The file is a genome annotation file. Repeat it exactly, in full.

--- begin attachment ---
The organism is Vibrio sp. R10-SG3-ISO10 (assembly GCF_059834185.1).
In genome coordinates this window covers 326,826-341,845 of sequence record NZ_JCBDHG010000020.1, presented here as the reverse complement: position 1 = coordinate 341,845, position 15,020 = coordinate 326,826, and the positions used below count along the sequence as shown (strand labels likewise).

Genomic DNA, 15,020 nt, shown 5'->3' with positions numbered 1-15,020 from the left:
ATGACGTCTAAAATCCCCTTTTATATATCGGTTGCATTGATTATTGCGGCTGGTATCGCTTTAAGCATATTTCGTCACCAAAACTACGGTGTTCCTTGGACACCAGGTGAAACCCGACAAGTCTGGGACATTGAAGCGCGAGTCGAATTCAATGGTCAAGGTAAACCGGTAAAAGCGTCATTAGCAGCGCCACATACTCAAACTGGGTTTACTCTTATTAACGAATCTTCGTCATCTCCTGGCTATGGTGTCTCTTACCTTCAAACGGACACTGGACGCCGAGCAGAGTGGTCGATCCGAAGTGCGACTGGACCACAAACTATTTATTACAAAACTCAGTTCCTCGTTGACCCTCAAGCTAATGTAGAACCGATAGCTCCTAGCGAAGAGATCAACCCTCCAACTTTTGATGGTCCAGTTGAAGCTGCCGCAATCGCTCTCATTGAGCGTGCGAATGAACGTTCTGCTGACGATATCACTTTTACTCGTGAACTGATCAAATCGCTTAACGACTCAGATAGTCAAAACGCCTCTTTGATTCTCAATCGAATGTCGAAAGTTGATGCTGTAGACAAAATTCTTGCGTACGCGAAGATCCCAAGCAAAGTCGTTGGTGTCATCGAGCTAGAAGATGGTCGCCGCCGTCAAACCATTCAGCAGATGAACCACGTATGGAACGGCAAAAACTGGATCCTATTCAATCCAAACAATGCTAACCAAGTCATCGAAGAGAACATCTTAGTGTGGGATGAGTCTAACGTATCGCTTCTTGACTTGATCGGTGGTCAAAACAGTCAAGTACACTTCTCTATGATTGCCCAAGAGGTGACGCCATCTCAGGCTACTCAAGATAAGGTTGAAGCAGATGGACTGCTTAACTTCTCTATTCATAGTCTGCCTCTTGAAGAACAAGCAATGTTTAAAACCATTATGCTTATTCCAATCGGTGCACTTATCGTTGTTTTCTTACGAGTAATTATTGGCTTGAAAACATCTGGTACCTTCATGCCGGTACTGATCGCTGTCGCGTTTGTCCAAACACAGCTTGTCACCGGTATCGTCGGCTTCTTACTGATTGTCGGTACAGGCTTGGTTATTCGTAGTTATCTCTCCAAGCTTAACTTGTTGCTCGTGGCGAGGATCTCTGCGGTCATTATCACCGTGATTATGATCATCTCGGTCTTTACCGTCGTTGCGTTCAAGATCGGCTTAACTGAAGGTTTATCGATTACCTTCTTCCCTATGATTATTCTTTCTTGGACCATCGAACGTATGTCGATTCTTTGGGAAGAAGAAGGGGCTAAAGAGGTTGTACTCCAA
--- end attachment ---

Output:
The organism is Vibrio sp. R10-SG3-ISO10 (assembly GCF_059834185.1).
In genome coordinates this window covers 326,826-341,845 of sequence record NZ_JCBDHG010000020.1, presented here as the reverse complement: position 1 = coordinate 341,845, position 15,020 = coordinate 326,826, and the positions used below count along the sequence as shown (strand labels likewise).

Genomic DNA, 15,020 nt, shown 5'->3' with positions numbered 1-15,020 from the left:
ATGACGTCTAAAATCCCCTTTTATATATCGGTTGCATTGATTATTGCGGCTGGTATCGCTTTAAGCATATTTCGTCACCAAAACTACGGTGTTCCTTGGACACCAGGTGAAACCCGACAAGTCTGGGACATTGAAGCGCGAGTCGAATTCAATGGTCAAGGTAAACCGGTAAAAGCGTCATTAGCAGCGCCACATACTCAAACTGGGTTTACTCTTATTAACGAATCTTCGTCATCTCCTGGCTATGGTGTCTCTTACCTTCAAACGGACACTGGACGCCGAGCAGAGTGGTCGATCCGAAGTGCGACTGGACCACAAACTATTTATTACAAAACTCAGTTCCTCGTTGACCCTCAAGCTAATGTAGAACCGATAGCTCCTAGCGAAGAGATCAACCCTCCAACTTTTGATGGTCCAGTTGAAGCTGCCGCAATCGCTCTCATTGAGCGTGCGAATGAACGTTCTGCTGACGATATCACTTTTACTCGTGAACTGATCAAATCGCTTAACGACTCAGATAGTCAAAACGCCTCTTTGATTCTCAATCGAATGTCGAAAGTTGATGCTGTAGACAAAATTCTTGCGTACGCGAAGATCCCAAGCAAAGTCGTTGGTGTCATCGAGCTAGAAGATGGTCGCCGCCGTCAAACCATTCAGCAGATGAACCACGTATGGAACGGCAAAAACTGGATCCTATTCAATCCAAACAATGCTAACCAAGTCATCGAAGAGAACATCTTAGTGTGGGATGAGTCTAACGTATCGCTTCTTGACTTGATCGGTGGTCAAAACAGTCAAGTACACTTCTCTATGATTGCCCAAGAGGTGACGCCATCTCAGGCTACTCAAGATAAGGTTGAAGCAGATGGACTGCTTAACTTCTCTATTCATAGTCTGCCTCTTGAAGAACAAGCAATGTTTAAAACCATTATGCTTATTCCAATCGGTGCACTTATCGTTGTTTTCTTACGAGTAATTATTGGCTTGAAAACATCTGGTACCTTCATGCCGGTACTGATCGCTGTCGCGTTTGTCCAAACACAGCTTGTCACCGGTATCGTCGGCTTCTTACTGATTGTCGGTACAGGCTTGGTTATTCGTAGTTATCTCTCCAAGCTTAACTTGTTGCTCGTGGCGAGGATCTCTGCGGTCATTATCACCGTGATTATGATCATCTCGGTCTTTACCGTCGTTGCGTTCAAGATCGGCTTAACTGAAGGTTTATCGATTACCTTCTTCCCTATGATTATTCTTTCTTGGACCATCGAACGTATGTCGATTCTTTGGGAAGAAGAAGGGGCTAAAGAGGTTGTACTCCAA